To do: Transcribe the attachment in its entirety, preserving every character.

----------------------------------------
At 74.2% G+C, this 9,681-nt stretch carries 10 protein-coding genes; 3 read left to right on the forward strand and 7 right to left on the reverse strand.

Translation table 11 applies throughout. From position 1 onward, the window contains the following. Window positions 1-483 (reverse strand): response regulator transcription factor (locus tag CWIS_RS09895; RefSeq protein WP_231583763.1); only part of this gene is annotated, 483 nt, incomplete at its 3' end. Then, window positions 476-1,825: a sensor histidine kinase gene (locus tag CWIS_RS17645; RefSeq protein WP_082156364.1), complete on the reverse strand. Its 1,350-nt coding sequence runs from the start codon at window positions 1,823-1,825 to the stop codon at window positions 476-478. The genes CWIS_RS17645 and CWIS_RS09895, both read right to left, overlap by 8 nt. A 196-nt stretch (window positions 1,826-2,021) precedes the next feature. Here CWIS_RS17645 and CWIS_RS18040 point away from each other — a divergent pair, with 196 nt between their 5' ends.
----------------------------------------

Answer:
At 74.2% G+C, this 9,681-nt stretch carries 10 protein-coding genes; 3 read left to right on the forward strand and 7 right to left on the reverse strand.

Translation table 11 applies throughout. From position 1 onward, the window contains the following. Window positions 1-483 (reverse strand): response regulator transcription factor (locus tag CWIS_RS09895; RefSeq protein WP_231583763.1); only part of this gene is annotated, 483 nt, incomplete at its 3' end. Then, window positions 476-1,825: a sensor histidine kinase gene (locus tag CWIS_RS17645; RefSeq protein WP_082156364.1), complete on the reverse strand. Its 1,350-nt coding sequence runs from the start codon at window positions 1,823-1,825 to the stop codon at window positions 476-478. The genes CWIS_RS17645 and CWIS_RS09895, both read right to left, overlap by 8 nt. A 196-nt stretch (window positions 1,826-2,021) precedes the next feature. Here CWIS_RS17645 and CWIS_RS18040 point away from each other — a divergent pair, with 196 nt between their 5' ends.